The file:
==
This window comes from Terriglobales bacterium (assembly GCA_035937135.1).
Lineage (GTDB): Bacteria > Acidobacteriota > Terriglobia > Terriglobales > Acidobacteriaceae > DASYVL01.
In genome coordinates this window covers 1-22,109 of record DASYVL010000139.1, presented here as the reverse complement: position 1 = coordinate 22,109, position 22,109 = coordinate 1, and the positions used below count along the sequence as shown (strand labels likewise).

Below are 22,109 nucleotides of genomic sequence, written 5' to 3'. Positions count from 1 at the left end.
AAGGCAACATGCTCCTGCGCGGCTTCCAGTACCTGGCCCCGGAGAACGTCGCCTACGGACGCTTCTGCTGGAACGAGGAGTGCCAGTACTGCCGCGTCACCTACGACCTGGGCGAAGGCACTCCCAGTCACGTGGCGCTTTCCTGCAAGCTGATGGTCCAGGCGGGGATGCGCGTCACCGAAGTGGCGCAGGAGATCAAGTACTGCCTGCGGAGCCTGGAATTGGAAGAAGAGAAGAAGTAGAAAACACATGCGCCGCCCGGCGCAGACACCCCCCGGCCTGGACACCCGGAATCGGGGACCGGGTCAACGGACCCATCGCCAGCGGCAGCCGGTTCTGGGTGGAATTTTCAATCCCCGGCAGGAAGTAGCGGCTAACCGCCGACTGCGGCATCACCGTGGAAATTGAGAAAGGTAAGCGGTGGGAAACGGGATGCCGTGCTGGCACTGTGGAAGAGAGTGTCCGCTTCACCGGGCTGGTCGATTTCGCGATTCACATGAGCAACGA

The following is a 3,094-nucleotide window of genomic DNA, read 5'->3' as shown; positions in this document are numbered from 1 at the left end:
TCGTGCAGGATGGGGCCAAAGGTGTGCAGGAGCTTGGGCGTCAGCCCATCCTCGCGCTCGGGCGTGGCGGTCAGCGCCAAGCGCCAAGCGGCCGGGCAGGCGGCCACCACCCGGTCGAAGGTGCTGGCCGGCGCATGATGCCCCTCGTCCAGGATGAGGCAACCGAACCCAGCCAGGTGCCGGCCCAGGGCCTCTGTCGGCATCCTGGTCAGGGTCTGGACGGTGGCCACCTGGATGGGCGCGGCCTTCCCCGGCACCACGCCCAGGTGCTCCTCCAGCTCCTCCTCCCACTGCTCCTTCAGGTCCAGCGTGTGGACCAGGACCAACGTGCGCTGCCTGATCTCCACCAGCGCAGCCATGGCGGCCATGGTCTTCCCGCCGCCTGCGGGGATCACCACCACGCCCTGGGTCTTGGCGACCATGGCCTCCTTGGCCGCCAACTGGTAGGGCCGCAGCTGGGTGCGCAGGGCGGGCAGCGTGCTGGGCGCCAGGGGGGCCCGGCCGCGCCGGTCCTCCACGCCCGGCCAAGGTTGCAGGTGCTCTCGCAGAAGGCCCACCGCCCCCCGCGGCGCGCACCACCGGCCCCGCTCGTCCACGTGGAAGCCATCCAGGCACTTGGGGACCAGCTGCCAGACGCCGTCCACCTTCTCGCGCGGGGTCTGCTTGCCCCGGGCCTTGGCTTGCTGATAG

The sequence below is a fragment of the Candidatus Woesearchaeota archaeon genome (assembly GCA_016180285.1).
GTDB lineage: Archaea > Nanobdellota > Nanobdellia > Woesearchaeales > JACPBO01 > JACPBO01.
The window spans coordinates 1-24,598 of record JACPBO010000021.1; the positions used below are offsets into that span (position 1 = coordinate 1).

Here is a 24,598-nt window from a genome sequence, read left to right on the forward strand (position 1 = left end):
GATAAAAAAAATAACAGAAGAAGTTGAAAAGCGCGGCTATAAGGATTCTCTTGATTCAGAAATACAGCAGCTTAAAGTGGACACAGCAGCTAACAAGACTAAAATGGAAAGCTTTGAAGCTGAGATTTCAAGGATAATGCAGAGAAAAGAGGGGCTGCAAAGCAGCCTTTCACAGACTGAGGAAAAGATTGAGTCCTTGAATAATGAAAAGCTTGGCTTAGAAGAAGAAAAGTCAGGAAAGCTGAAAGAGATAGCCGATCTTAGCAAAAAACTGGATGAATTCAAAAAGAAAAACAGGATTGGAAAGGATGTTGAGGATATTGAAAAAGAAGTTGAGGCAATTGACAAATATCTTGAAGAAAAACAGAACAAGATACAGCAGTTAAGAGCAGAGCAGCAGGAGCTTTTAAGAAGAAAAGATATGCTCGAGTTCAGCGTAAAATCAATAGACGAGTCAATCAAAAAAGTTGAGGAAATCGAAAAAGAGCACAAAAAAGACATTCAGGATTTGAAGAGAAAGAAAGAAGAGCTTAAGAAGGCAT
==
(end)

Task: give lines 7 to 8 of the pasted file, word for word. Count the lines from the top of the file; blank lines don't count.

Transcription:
TCGTGCAGGATGGGGCCAAAGGTGTGCAGGAGCTTGGGCGTCAGCCCATCCTCGCGCTCGGGCGTGGCGGTCAGCGCCAAGCGCCAAGCGGCCGGGCAGGCGGCCACCACCCGGTCGAAGGTGCTGGCCGGCGCATGATGCCCCTCGTCCAGGATGAGGCAACCGAACCCAGCCAGGTGCCGGCCCAGGGCCTCTGTCGGCATCCTGGTCAGGGTCTGGACGGTGGCCACCTGGATGGGCGCGGCCTTCCCCGGCACCACGCCCAGGTGCTCCTCCAGCTCCTCCTCCCACTGCTCCTTCAGGTCCAGCGTGTGGACCAGGACCAACGTGCGCTGCCTGATCTCCACCAGCGCAGCCATGGCGGCCATGGTCTTCCCGCCGCCTGCGGGGATCACCACCACGCCCTGGGTCTTGGCGACCATGGCCTCCTTGGCCGCCAACTGGTAGGGCCGCAGCTGGGTGCGCAGGGCGGGCAGCGTGCTGGGCGCCAGGGGGGCCCGGCCGCGCCGGTCCTCCACGCCCGGCCAAGGTTGCAGGTGCTCTCGCAGAAGGCCCACCGCCCCCCGCGGCGCGCACCACCGGCCCCGCTCGTCCACGTGGAAGCCATCCAGGCACTTGGGGACCAGCTGCCAGACGCCGTCCACCTTCTCGCGCGGGGTCTGCTTGCCCCGGGCCTTGGCTTGCTGATAG

The sequence below is a fragment of the Candidatus Woesearchaeota archaeon genome (assembly GCA_016180285.1).